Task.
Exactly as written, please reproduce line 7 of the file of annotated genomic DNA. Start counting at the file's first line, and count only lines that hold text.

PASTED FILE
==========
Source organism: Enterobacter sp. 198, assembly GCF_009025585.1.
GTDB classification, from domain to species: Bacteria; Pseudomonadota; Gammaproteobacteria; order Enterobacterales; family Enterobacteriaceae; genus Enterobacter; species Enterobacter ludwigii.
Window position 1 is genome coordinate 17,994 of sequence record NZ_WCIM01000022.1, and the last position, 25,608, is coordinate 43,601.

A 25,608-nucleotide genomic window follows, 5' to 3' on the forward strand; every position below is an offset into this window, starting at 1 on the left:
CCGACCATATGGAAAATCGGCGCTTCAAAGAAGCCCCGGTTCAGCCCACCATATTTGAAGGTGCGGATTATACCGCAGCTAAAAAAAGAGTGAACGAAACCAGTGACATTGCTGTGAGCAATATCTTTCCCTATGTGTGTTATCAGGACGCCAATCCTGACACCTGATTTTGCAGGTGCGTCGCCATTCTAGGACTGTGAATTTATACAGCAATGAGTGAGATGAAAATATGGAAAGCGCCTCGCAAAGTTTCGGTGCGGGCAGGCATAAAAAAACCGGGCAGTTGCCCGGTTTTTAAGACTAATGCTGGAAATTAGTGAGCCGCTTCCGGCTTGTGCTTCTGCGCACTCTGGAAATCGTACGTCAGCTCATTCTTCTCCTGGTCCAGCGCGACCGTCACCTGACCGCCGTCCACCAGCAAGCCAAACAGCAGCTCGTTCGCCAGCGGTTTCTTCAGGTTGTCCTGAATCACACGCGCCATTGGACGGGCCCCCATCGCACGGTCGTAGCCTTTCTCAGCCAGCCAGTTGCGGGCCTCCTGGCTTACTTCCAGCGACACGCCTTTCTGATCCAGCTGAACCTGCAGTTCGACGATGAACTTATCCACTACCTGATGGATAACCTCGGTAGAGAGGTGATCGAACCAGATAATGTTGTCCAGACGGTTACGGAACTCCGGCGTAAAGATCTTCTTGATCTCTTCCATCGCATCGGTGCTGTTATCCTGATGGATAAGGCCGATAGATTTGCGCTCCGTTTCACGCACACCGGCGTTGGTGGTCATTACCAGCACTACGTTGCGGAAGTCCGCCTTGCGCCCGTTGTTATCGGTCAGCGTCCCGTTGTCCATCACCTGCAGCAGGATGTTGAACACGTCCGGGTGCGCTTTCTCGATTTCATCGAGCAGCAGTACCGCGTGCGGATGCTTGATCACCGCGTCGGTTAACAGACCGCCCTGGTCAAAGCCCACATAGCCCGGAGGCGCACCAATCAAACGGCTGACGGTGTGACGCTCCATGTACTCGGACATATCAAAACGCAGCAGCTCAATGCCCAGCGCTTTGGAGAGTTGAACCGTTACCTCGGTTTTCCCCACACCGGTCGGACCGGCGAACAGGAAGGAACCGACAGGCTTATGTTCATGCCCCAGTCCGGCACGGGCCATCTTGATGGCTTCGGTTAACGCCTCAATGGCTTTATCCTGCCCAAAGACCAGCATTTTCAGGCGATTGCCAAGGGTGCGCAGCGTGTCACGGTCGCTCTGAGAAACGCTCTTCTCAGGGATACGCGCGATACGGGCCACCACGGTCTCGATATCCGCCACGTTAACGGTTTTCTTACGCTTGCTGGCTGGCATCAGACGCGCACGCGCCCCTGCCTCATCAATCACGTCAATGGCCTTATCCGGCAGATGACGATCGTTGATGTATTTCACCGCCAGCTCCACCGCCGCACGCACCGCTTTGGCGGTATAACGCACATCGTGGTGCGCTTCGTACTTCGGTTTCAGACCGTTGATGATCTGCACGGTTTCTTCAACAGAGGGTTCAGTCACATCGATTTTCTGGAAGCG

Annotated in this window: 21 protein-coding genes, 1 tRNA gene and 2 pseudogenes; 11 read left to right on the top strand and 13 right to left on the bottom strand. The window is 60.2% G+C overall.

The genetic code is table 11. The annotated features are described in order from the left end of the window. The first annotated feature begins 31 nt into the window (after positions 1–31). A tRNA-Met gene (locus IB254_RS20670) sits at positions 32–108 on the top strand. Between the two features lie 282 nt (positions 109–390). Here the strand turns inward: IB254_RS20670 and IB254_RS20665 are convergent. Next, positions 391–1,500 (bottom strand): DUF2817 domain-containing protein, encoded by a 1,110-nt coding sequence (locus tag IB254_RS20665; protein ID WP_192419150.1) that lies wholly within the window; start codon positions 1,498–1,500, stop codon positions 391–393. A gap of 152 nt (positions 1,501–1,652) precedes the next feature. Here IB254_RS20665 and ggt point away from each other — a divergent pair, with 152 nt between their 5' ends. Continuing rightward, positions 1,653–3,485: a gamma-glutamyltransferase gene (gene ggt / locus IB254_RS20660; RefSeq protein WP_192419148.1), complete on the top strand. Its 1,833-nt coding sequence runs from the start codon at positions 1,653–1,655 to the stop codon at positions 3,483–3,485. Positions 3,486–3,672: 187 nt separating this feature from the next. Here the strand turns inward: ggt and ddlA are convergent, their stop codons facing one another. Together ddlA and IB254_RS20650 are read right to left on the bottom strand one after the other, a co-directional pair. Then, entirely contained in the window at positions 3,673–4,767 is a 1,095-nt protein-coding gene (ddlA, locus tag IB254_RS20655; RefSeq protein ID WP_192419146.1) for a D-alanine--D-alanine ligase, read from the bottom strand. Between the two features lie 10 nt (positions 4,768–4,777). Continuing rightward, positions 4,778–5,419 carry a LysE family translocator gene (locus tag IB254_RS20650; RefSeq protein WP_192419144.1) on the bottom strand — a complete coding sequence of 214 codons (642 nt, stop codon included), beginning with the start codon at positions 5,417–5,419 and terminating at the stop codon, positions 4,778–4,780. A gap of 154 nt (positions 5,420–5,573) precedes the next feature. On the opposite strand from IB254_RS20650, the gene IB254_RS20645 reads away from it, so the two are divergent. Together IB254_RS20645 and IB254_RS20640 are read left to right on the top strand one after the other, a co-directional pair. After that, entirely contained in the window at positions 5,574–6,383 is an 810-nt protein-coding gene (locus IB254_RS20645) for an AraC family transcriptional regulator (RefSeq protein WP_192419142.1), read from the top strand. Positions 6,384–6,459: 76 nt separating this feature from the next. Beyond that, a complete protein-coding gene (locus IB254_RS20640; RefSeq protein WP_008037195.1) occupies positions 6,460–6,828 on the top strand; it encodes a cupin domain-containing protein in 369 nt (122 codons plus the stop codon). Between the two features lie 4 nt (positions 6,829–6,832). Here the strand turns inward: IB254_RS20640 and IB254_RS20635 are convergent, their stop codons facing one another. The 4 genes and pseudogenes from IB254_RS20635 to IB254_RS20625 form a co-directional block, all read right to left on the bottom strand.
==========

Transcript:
The genetic code is table 11. The annotated features are described in order from the left end of the window. The first annotated feature begins 31 nt into the window (after positions 1–31). A tRNA-Met gene (locus IB254_RS20670) sits at positions 32–108 on the top strand. Between the two features lie 282 nt (positions 109–390). Here the strand turns inward: IB254_RS20670 and IB254_RS20665 are convergent. Next, positions 391–1,500 (bottom strand): DUF2817 domain-containing protein, encoded by a 1,110-nt coding sequence (locus tag IB254_RS20665; protein ID WP_192419150.1) that lies wholly within the window; start codon positions 1,498–1,500, stop codon positions 391–393. A gap of 152 nt (positions 1,501–1,652) precedes the next feature. Here IB254_RS20665 and ggt point away from each other — a divergent pair, with 152 nt between their 5' ends. Continuing rightward, positions 1,653–3,485: a gamma-glutamyltransferase gene (gene ggt / locus IB254_RS20660; RefSeq protein WP_192419148.1), complete on the top strand. Its 1,833-nt coding sequence runs from the start codon at positions 1,653–1,655 to the stop codon at positions 3,483–3,485. Positions 3,486–3,672: 187 nt separating this feature from the next. Here the strand turns inward: ggt and ddlA are convergent, their stop codons facing one another. Together ddlA and IB254_RS20650 are read right to left on the bottom strand one after the other, a co-directional pair. Then, entirely contained in the window at positions 3,673–4,767 is a 1,095-nt protein-coding gene (ddlA, locus tag IB254_RS20655; RefSeq protein ID WP_192419146.1) for a D-alanine--D-alanine ligase, read from the bottom strand. Between the two features lie 10 nt (positions 4,768–4,777). Continuing rightward, positions 4,778–5,419 carry a LysE family translocator gene (locus tag IB254_RS20650; RefSeq protein WP_192419144.1) on the bottom strand — a complete coding sequence of 214 codons (642 nt, stop codon included), beginning with the start codon at positions 5,417–5,419 and terminating at the stop codon, positions 4,778–4,780. A gap of 154 nt (positions 5,420–5,573) precedes the next feature. On the opposite strand from IB254_RS20650, the gene IB254_RS20645 reads away from it, so the two are divergent. Together IB254_RS20645 and IB254_RS20640 are read left to right on the top strand one after the other, a co-directional pair. After that, entirely contained in the window at positions 5,574–6,383 is an 810-nt protein-coding gene (locus IB254_RS20645) for an AraC family transcriptional regulator (RefSeq protein WP_192419142.1), read from the top strand. Positions 6,384–6,459: 76 nt separating this feature from the next. Beyond that, a complete protein-coding gene (locus IB254_RS20640; RefSeq protein WP_008037195.1) occupies positions 6,460–6,828 on the top strand; it encodes a cupin domain-containing protein in 369 nt (122 codons plus the stop codon). Between the two features lie 4 nt (positions 6,829–6,832). Here the strand turns inward: IB254_RS20640 and IB254_RS20635 are convergent, their stop codons facing one another. The 4 genes and pseudogenes from IB254_RS20635 to IB254_RS20625 form a co-directional block, all read right to left on the bottom strand.